Speaker Bio: Carolyn Roberts, Beata Csatho, and Toni Schenk, Department of Geology, University at Buffalo, Buffalo, NY
In response to changing oceanic and atmospheric conditions, the Greenland Ice Sheet (GrIS) has been losing mass at an increasing rate this century, compared to mass loss rates from the 20th century. In recent years, mass loss in southeast Greenland has contributed to more than half of the total mass loss for the entire ice sheet. A significant contributor to southeast GrIS mass loss is Helheim Glacier, a large marine-terminating outlet glacier with a drainage area >50,000 km2 and ice speeds >7 km/yr. The altimetry record shows that Helheim Glacier has experienced a complex elevation history (Fig. 1). While the initial thinning phase suggests a dynamic response to changes from calving front retreat, the cause of the abrupt termination of thinning in 2005, and subsequent thickening and oscillatory behavior is not known. To better understand this behavior, and the physical processes responsible, highly accurate elevation records are required at glacier-scale (>10 km2). Here we reconstruct the 1981 - 2016 elevation history of Helheim Glacier by employing a novel change detection method that improves the vertical accuracy of Digital Elevation Models using laser altimetry time series. Our elevation record shows the surface of the glacier is responding to the disturbance from sustained calving front retreat during 1998 - 2005 via dynamic thinning diffusing upglacier from the calving front (i.e., thinning decreases in magnitude with increasing distance from where the glacier meets the ocean), and that this diffusion process is controlling the glacier’s overall behavior. We also identify a series of perturbations unrelated to changes occurring at the calving front. The perturbations materialized in 2005, 2007, 2011, 2013, 2015 and 2016, expressed as elevation changes >20 m over small areas (<5 km2) coincident with significant bedrock gradients (slopes >10 degrees). This process occurs in topographically confined regions of both fast-flowing tributaries and the main trunk, and appears to be controlling the recent oscillatory behavior. We find that the oscillatory elevation behavior is due to changes taking place in the subglacial environment (i.e., at the ice-bedrock interface), either due to changes in basal lubrication, or the filling & draining of subglacial lakes. This is the first study to capture surface changes from subglacial water routing at a fast-flowing Greenland outlet glacier.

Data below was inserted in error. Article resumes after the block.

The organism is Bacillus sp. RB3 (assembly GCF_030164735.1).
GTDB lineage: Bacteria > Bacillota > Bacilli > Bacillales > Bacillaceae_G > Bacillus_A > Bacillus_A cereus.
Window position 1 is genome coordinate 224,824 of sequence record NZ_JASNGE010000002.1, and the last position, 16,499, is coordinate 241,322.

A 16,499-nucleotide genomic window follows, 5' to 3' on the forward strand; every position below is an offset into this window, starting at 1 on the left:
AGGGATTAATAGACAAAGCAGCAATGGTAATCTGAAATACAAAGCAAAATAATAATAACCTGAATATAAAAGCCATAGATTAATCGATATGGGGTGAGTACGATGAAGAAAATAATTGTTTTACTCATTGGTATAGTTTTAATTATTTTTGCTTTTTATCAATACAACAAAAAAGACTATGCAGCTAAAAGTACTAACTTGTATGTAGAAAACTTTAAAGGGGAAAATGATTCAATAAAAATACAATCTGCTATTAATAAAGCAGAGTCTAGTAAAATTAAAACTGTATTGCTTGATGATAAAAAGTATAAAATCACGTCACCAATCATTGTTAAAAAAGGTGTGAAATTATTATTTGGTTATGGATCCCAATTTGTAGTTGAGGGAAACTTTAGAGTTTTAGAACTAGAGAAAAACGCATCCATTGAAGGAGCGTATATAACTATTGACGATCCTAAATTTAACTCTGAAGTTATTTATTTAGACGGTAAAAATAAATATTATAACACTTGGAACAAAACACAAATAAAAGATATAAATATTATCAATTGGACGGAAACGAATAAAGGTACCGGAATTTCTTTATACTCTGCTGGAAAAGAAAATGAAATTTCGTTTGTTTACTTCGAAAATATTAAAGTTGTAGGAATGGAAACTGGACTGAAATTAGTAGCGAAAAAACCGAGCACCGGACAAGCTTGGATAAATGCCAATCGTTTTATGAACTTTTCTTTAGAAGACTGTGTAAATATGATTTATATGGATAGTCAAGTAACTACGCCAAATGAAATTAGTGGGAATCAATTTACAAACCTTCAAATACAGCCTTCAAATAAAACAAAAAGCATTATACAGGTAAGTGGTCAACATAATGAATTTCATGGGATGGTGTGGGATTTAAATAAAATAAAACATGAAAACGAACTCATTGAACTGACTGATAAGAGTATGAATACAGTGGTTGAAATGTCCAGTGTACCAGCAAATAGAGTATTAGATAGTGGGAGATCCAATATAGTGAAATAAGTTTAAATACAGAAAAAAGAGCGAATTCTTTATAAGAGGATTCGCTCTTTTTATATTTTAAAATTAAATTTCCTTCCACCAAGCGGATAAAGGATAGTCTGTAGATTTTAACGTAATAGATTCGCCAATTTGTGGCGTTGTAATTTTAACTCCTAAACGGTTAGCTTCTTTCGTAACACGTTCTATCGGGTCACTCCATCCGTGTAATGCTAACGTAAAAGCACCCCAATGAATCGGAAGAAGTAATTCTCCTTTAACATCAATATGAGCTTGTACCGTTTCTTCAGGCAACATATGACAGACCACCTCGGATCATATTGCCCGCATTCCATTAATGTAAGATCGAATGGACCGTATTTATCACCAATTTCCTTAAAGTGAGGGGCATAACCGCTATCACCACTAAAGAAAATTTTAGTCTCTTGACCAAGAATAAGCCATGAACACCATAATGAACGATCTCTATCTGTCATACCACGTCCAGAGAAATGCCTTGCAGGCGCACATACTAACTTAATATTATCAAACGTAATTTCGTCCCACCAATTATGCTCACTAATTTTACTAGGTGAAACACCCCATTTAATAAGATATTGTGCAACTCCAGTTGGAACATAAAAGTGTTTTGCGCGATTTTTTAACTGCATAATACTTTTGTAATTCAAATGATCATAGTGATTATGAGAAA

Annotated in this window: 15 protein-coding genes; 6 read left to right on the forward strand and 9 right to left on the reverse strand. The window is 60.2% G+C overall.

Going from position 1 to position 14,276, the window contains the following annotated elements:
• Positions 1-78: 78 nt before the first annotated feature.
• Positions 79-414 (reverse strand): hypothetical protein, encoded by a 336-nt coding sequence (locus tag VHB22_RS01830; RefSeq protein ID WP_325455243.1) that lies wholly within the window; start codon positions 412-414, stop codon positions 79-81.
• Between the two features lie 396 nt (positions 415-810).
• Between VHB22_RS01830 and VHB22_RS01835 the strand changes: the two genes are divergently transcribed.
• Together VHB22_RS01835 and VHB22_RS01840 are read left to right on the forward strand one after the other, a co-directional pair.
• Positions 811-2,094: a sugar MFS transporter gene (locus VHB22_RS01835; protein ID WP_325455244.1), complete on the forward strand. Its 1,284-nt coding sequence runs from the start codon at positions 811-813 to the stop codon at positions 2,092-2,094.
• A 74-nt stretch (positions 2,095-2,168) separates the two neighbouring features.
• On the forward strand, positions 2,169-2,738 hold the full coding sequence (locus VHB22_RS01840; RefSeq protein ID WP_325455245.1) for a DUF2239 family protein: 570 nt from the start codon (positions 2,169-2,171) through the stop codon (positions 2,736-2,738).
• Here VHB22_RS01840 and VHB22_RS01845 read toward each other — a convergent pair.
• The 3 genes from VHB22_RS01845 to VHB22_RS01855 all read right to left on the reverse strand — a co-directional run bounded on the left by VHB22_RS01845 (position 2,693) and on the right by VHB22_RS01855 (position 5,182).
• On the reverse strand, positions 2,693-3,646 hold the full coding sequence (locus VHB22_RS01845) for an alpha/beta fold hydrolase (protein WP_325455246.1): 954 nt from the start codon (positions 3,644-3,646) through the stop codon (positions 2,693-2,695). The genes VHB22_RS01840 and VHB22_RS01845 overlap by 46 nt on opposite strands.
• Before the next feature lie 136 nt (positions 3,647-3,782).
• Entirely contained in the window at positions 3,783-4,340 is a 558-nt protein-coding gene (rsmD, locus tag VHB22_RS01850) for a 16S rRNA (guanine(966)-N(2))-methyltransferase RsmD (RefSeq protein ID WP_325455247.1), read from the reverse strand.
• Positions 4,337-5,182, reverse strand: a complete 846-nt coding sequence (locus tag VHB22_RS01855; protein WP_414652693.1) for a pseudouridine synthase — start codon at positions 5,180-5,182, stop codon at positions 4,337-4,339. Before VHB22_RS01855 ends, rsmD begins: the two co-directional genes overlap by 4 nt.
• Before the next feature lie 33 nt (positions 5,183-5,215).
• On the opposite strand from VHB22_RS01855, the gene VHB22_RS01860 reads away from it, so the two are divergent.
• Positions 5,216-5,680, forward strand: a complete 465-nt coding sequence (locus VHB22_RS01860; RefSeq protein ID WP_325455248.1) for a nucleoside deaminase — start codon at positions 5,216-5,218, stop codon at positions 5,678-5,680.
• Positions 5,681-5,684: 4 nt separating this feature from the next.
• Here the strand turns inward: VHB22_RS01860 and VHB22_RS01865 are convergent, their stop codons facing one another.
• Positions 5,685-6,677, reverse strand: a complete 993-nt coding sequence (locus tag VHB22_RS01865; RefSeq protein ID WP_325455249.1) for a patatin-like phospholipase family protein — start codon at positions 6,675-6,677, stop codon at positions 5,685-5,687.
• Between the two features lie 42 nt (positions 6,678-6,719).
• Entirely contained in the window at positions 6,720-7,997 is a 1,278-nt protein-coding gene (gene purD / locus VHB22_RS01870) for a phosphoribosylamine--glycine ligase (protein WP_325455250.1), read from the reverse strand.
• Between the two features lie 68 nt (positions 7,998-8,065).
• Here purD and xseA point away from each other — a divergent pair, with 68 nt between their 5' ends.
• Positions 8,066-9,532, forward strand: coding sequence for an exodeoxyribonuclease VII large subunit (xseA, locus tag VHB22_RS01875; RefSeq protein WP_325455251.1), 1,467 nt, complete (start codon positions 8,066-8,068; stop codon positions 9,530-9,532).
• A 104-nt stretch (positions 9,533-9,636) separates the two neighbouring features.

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This meeting is kindly being sponsored by Glynn Geotechnical Engineering